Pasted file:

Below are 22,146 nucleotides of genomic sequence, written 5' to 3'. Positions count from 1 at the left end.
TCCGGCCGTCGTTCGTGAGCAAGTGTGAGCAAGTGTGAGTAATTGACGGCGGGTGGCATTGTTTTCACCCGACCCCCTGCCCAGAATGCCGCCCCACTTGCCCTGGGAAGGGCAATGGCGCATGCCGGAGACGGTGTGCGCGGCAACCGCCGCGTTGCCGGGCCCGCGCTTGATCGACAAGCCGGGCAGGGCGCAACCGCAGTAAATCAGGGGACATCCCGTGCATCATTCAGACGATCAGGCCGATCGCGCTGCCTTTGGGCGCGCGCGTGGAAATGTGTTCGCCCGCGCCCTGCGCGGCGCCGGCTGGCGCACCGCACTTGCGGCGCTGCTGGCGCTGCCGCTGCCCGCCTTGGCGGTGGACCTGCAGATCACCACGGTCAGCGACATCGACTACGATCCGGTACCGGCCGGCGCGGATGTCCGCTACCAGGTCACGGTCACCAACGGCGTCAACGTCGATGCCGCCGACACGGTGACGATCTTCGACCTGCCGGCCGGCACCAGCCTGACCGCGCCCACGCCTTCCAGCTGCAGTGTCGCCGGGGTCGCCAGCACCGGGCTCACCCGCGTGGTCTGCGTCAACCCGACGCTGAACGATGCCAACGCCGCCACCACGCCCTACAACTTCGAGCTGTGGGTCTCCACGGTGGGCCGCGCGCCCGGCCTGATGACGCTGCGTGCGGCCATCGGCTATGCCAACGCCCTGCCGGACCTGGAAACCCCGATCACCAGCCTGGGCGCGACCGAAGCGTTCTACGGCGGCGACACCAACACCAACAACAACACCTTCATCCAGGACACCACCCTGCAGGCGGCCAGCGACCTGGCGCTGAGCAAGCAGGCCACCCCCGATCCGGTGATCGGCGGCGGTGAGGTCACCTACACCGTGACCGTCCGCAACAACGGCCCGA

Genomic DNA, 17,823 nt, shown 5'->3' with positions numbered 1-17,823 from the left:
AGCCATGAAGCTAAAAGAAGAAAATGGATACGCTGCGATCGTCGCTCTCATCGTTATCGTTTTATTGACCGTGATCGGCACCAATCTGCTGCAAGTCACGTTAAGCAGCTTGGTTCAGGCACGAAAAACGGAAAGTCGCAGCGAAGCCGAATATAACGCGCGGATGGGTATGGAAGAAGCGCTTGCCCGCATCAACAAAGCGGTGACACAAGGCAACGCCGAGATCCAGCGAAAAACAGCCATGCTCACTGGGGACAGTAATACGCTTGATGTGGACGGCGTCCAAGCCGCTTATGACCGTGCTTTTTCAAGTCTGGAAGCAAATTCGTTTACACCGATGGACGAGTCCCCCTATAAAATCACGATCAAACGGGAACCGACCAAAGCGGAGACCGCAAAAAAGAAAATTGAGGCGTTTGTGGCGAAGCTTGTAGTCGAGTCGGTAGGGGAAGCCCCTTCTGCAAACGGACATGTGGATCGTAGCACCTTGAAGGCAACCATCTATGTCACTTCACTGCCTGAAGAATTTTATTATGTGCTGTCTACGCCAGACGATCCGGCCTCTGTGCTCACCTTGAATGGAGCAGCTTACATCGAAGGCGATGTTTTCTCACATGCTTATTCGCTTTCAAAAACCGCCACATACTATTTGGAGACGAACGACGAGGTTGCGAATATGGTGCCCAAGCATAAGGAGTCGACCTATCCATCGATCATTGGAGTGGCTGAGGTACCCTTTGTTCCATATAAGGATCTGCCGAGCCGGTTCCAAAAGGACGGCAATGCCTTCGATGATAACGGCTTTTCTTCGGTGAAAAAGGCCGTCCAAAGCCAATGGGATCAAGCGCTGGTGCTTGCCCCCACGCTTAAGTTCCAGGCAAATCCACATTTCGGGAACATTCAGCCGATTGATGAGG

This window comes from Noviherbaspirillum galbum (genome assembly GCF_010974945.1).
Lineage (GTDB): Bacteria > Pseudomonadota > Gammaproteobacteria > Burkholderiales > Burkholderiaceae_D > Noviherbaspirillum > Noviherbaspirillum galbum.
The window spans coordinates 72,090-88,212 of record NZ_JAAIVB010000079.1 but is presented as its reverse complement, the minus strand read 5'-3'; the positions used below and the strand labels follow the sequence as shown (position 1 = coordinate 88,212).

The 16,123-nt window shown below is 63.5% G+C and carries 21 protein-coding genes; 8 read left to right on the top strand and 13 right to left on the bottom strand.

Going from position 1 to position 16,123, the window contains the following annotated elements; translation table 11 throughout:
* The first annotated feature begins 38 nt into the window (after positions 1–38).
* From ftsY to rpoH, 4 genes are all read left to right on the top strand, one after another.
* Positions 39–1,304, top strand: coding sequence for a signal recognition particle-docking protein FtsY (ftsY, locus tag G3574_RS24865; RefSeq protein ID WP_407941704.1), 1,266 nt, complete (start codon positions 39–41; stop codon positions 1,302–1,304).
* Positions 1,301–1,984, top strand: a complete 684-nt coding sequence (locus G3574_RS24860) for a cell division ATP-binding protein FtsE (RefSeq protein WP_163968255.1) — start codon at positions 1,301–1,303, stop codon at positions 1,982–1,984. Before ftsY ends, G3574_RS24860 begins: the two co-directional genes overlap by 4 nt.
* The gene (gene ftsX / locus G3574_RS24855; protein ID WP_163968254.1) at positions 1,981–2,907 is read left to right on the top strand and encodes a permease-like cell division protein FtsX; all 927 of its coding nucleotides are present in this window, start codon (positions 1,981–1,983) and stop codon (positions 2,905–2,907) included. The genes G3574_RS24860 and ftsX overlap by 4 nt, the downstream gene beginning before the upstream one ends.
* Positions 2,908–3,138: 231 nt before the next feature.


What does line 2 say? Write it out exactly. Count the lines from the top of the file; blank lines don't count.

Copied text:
TCCGGCCGTCGTTCGTGAGCAAGTGTGAGCAAGTGTGAGTAATTGACGGCGGGTGGCATTGTTTTCACCCGACCCCCTGCCCAGAATGCCGCCCCACTTGCCCTGGGAAGGGCAATGGCGCATGCCGGAGACGGTGTGCGCGGCAACCGCCGCGTTGCCGGGCCCGCGCTTGATCGACAAGCCGGGCAGGGCGCAACCGCAGTAAATCAGGGGACATCCCGTGCATCATTCAGACGATCAGGCCGATCGCGCTGCCTTTGGGCGCGCGCGTGGAAATGTGTTCGCCCGCGCCCTGCGCGGCGCCGGCTGGCGCACCGCACTTGCGGCGCTGCTGGCGCTGCCGCTGCCCGCCTTGGCGGTGGACCTGCAGATCACCACGGTCAGCGACATCGACTACGATCCGGTACCGGCCGGCGCGGATGTCCGCTACCAGGTCACGGTCACCAACGGCGTCAACGTCGATGCCGCCGACACGGTGACGATCTTCGACCTGCCGGCCGGCACCAGCCTGACCGCGCCCACGCCTTCCAGCTGCAGTGTCGCCGGGGTCGCCAGCACCGGGCTCACCCGCGTGGTCTGCGTCAACCCGACGCTGAACGATGCCAACGCCGCCACCACGCCCTACAACTTCGAGCTGTGGGTCTCCACGGTGGGCCGCGCGCCCGGCCTGATGACGCTGCGTGCGGCCATCGGCTATGCCAACGCCCTGCCGGACCTGGAAACCCCGATCACCAGCCTGGGCGCGACCGAAGCGTTCTACGGCGGCGACACCAACACCAACAACAACACCTTCATCCAGGACACCACCCTGCAGGCGGCCAGCGACCTGGCGCTGAGCAAGCAGGCCACCCCCGATCCGGTGATCGGCGGCGGTGAGGTCACCTACACCGTGACCGTCCGCAACAACGGCCCGA